Skip Navigation LinksHome > January 2011 - Volume 22 - Issue 1 > Weather and Airway Inflammation
Epidemiology:
doi: 10.1097/01.ede.0000391710.47510.e7
Abstracts: ISEE 22nd Annual Conference, Seoul, Korea, 28 August-1 September 2010: Climate Change and Environmental Health

Weather and Airway Inflammation

Noh, Su Ryeon; Paek, Domyung

Free Access
Article Outline
Collapse Box

Author Information

School of Public Health, Seoul National University, Seoul, Republic of Korea.

Abstracts published in Epidemiology have been reviewed by the societies at whose meetings the abstracts have been accepted for presentation. These abstracts have not undergone review by the Editorial Board of Epidemiology.

O-31B1-5

Back to Top | Article Outline
Background/Aims:

Adverse human health effects associate with weather conditions in the outdoor environment. However, there is little information about the influence of meteorological parameters on airway inflammation in everyday life. In this study, we evaluated acute effects of temperature, relative humidity, dew point, wind speed, and ambient barometric pressure on the fraction of exhaled nitric oxide (FENO), a noninvasive measure of airway inflammation.

Back to Top | Article Outline
Methods:

FENO was measured in 939 subjects between December 2003 and January 2004 in a community based in Gwangyang, Korea. Meteorological factors were measured concurrently at a central monitoring station.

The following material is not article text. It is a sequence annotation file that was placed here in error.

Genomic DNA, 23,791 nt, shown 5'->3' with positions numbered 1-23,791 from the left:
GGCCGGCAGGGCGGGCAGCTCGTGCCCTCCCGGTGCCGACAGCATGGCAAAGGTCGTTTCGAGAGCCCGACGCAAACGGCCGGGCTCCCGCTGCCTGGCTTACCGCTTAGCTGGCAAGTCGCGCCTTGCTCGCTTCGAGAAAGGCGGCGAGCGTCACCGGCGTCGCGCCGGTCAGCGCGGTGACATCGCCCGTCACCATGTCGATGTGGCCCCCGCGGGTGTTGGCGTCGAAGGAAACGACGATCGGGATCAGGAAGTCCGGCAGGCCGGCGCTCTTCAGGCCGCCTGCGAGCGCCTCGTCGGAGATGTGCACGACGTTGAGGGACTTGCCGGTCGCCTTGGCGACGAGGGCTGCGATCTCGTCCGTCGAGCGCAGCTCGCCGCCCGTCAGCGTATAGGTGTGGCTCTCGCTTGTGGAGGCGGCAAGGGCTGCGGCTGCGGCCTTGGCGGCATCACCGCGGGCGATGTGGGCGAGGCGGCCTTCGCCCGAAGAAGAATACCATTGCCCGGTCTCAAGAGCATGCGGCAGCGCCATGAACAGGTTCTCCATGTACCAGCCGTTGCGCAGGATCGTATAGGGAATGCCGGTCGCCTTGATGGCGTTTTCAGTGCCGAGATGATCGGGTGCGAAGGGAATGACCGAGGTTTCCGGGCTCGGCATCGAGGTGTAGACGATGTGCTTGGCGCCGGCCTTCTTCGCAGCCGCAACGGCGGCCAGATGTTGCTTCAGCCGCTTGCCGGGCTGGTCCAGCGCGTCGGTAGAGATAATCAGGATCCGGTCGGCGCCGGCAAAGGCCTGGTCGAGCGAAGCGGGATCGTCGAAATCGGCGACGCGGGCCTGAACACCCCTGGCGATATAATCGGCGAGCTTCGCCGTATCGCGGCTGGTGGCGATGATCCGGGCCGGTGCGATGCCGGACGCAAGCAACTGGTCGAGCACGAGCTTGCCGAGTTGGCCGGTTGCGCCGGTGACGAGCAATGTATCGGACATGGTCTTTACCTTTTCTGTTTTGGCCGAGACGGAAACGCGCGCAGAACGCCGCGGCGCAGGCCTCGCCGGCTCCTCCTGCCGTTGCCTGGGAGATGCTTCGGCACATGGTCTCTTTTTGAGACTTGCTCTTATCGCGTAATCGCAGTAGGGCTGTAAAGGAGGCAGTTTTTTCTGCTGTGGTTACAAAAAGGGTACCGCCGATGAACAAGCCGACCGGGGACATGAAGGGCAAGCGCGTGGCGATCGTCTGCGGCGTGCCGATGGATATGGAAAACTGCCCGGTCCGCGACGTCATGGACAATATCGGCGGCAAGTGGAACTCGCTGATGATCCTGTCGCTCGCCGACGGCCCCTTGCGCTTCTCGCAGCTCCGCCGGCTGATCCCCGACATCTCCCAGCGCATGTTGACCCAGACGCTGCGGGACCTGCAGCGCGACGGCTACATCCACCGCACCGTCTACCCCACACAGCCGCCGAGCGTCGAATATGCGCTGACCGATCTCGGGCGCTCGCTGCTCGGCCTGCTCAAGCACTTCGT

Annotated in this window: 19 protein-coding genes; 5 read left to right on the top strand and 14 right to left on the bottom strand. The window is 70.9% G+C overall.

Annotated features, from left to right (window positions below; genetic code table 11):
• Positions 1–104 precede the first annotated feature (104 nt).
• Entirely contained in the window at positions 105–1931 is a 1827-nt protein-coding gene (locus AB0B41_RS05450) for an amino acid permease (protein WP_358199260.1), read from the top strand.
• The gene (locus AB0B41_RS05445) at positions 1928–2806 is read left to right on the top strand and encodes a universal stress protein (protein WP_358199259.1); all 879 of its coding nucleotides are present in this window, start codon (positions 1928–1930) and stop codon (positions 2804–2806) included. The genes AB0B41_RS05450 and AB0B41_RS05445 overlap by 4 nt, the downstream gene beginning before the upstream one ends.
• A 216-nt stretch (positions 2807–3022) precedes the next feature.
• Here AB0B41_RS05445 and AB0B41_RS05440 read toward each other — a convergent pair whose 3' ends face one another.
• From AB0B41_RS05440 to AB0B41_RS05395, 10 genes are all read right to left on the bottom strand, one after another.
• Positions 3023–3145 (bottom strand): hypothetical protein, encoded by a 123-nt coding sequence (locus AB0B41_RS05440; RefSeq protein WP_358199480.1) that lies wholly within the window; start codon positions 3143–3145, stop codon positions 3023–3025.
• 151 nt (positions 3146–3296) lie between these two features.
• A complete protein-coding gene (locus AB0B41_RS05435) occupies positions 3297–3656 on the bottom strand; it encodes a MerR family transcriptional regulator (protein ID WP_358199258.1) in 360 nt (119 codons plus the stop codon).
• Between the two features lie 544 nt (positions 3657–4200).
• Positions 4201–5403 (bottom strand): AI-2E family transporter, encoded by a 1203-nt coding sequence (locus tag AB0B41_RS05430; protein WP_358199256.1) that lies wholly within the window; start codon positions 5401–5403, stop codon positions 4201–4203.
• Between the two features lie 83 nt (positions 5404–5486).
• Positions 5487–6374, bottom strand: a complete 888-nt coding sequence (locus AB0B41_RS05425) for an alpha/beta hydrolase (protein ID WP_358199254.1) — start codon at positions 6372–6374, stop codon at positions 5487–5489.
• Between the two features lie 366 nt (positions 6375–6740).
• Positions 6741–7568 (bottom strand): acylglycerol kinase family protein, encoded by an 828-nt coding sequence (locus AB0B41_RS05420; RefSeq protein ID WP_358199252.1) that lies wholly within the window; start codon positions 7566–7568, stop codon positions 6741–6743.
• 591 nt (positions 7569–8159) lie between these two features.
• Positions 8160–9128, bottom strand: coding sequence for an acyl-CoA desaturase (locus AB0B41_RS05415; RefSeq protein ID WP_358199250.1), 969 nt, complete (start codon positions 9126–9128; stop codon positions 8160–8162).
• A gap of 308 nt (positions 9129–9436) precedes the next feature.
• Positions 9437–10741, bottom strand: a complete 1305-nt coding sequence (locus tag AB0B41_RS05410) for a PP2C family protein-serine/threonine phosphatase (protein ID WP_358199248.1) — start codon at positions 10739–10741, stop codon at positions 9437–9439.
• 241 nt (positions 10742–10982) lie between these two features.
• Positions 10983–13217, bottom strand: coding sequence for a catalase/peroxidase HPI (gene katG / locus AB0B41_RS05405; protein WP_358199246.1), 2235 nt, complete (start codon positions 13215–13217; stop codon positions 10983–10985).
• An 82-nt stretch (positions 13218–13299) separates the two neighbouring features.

Back to Top | Article Outline
Results:

An interquartile range (IQR) increase in the 21-hour moving average (MA) temperature of 5.1°C was associated with an decrease in FENO of 24.9% (95% confidence interval [CI]: 16.8–32.2); an IQR increase in the 57 hour MA relative humidity of 19.0% was associated with an decrease in FENO of 25.7% (95% CI: 13.3–36.2); an IQR increase in the 72 hour MA dew point of 5.7°C was associated with an decrease in FENO of 23.0% (95% CI: 14.2–30.9); an IQR increase in the 6 hour lag ambient barometric pressure of 3.6 mm Hg was associated with an increase in FENO of 15.9% (95% CI: 10.4–21.8), adjusting for age and gender in models.

Back to Top | Article Outline
Conclusion:

Short-term variations in weather conditions may lead to airway inflammation as measured by FENO. This study suggests that cold temperature, low humidity, low dew point, or high atmospheric pressure may contribute to adverse effects on cardiorespiratory health in dry and cold winter.

© 2011 Lippincott Williams & Wilkins, Inc.

Twitter  Facebook

Login

Article Tools

Share